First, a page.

It is said that Kim Jong Il initially banned the use of bicycles in the 1990s after the daughter of a high-ranking official was killed in a traffic incident in Pyongyang. The North Korean state media subsequently justified it by saying that the image of a woman riding a bicycle runs contrary to socialist morals.
In the spring of 2012 I was able to visit the Nampo Tae’an Glass Factory, one of several Nampo area heavy industry sites briefly open to tourists at the time – currently only the Nampo Kangso Mineral Water Factory is advertised as available for visits, a site which is included on my Spring 2013 tours.
More modern than I expected (the plant was built in partnership with the Chinese and opened by Hu Jintao in 2005), inside we were able to get a close up view of working furnaces and sheet glass cutting machinery, as well as a look into their computerized production monitoring control room.
I expected to see communism in action, mass mobilization of the workers and all sorts of other cliches, and while I witnessed that sort of thing out in the fields and on countryside road construction projects, I was surprised to find the Nampo Tae’an Glass Factory eerily quiet. Massive propaganda paintings on the walls looked down over just a handful of quality control workers, but the plant was producing glass, and I left the site suitably impressed by the operation.
Close up view into the glass furnace.
They let us climb up on the machinery – so dangerous!
Freshly cut sheet glass.
Propaganda painting on the production room wall.
Lady in the quality control booth.
Nampo Tae’an Glass Factory local guide.
Students hit the books at the Pyongyang Grand Peoples Study House.
I’m out on the Pacific Ocean, 4 days Southeast of Hawaii, and just one month into a four month rotation on a scientific research ship conducting expeditions from San Diego to Japan.
Being on the ocean gives a person the gift of a lot of free time away from the normal distractions of life. With that time I have started to study the Korean language; for these cruises I brought with me the Pimsleur audio Korean course (great for the days when I’m walking the deck for a little exercise), as well as several textbooks and workbooks, and a ton a Korean language learning podcasts. Its going as well as one could expect, some things are starting to stick, all the honorific tenses are confusing, but the hangul characters are not too bad – kinda fun actually.
Of course nothing beats time working with a real teacher in a native environment, and that’s just what Young Pioneer Tours is offering this summer to those who join up with their first ever Rason Korean Language Tour.
Far off the beaten track (up until 2009 no western foreign tourist had ever visited), a trip to the Rason Special Economic Zone allows for special opportunities; Rason is the only place in the DPRK where foreigners are legally allowed to use North Korean currency and to mix freely with locals while shopping in the public markets – this is your opportunity to pick up all your own school supplies and practice your daily lessons as you buy fresh seafood for the nightly BBQ. Rason is also the only place where visitors (expect for Americans and Japanese) can get a North Korean visa stamped into their passport.
This tour has time scheduled for local sightseeing but the focus of this trip will be classroom time for the study of basic Korean with a North Korean instructor. You will also visit the local foreign language institute for conversational exchanges with older students, and have the chance to develop a lesson plan and teach an English class to elementary children!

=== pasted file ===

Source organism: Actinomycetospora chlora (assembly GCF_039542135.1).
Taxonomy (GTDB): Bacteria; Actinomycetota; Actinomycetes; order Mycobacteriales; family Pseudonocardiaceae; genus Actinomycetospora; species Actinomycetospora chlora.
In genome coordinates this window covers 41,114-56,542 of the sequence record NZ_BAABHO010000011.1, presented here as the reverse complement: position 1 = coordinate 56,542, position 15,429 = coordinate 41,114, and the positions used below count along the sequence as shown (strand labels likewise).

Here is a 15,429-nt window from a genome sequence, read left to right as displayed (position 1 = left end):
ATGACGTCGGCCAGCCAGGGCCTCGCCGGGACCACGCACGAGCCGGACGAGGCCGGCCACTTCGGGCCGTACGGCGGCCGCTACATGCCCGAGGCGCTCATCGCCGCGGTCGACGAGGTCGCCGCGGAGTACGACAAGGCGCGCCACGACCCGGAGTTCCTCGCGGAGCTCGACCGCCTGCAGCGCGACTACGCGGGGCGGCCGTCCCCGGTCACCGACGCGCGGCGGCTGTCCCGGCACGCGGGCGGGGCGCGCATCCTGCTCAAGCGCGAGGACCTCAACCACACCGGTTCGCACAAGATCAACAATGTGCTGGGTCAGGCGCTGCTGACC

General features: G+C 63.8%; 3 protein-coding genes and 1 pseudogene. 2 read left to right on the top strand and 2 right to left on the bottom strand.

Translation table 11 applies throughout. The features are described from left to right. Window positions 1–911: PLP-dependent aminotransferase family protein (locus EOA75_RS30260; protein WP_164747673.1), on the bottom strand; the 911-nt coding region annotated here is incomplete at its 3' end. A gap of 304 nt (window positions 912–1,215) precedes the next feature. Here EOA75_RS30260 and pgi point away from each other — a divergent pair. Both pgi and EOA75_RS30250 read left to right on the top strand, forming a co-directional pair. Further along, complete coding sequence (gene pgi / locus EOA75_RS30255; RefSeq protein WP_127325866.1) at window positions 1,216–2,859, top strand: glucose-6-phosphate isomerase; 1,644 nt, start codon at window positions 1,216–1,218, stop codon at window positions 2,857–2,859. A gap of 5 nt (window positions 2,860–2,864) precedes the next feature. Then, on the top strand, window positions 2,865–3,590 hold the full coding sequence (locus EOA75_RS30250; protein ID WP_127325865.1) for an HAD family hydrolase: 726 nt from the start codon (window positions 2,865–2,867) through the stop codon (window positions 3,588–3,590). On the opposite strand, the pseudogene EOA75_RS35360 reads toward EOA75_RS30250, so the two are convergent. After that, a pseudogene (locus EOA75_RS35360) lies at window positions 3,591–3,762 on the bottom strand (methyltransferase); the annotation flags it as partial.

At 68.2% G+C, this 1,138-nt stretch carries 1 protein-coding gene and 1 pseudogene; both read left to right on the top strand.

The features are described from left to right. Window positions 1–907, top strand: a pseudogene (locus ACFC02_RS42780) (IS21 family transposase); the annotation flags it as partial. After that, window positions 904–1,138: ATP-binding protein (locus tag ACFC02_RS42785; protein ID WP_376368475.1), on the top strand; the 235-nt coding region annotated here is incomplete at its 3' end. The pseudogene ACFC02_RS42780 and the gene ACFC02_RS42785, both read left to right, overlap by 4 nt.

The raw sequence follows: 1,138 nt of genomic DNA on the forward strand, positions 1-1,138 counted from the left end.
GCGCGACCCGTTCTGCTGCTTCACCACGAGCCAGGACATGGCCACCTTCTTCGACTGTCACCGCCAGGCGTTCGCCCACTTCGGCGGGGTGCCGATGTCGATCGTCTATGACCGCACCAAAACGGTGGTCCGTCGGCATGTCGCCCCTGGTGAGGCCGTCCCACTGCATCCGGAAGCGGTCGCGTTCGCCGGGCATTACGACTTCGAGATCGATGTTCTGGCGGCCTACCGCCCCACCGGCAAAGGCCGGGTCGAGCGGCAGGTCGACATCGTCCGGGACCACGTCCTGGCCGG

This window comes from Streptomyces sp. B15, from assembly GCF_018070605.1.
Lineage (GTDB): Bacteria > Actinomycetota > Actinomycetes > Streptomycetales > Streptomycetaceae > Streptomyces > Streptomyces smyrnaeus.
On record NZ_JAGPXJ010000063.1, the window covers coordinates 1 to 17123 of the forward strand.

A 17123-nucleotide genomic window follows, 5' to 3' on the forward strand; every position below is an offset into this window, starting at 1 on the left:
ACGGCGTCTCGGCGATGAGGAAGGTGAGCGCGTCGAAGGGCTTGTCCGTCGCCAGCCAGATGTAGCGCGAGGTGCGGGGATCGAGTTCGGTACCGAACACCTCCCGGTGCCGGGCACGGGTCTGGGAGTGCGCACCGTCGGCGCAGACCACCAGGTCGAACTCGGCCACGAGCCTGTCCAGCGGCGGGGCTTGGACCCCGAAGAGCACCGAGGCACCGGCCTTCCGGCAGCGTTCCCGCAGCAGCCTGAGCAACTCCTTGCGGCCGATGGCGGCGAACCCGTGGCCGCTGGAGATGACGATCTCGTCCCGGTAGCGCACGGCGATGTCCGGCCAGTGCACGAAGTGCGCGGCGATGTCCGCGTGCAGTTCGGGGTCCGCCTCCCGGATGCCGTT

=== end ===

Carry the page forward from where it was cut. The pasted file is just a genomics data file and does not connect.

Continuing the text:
Already proficient at the basic level? Alternative intermediate or advanced class time can be arranged.
Young Pioneer Tours will be running this tour in Aug 2013, unfortunately I’m going to be at my professional job at that time, but I’m certainly interested in doing this trip myself. I will be making my first trip up to Rason this spring; by my following vacation in the fall of 2013 I will be qualified to run this program on a custom basis if anyone is interested.
I peaked into a North Korean hotel kitchen and found this sign.
For the scheduled Aug language tour, as well as any of Young Pioneer Tours scheduled tours, a referral from me can get you 5% off!
Google’s Eric Schmidt arrives in North Korea. This is the “internet” he’ll find there….
What he will actually find is a North Korean nation-wide intranet
Computer room at the Nampo Chollima Steelworks.
Writer Neil Strauss is shown how the North Korean closed intranet works at the Grand People’s Study House.
The North Korean Economy Watch recently did some detective work to track down the missing USS Pueblo.
USS Pueblo on the Taedong River April 2012 – photo by Joseph A Ferris III
As a Master Mariner Unlimited who has been on the Pueblo twice, my opinion is that this ship will never sail again under its own power. They may have knocked a little rust off the hull and given her a new paint job, but I’m with all my contacts in the North Korean tourism industry and believe she has been moved to the Homeland Liberation Museum.
The Homeland Liberation Museum is currently closed to tourists too. I’m bringing a big policy expert and war historian buff in on my May tour, his dream is to see the USS Pueblo – hopefully some “gifts” will get us in for a photo op even if the Pueblo and Homeland Liberation Museum are still closed.
The Pueblo and the Homeland Liberation Museum are due to be open for tours again in July.
My look behind the scenes of the DPRK tourist experience wouldn’t be complete without introducing the famous singing and dancing waitresses of the Pyongyang lamb BBQ restaurant. The girls are also available for catering; long time readers might have seen them cooking and dancing at the Mt Taesong Amusement park in my Ultimate Frisbee tournament post.
Cute, flirty, and always ready for a little dancing, relaxing with these girls is always a highlight of any trip to Pyongyang (at least for the guys) – they serve up one of Pyongyang’s tastiest lunches too!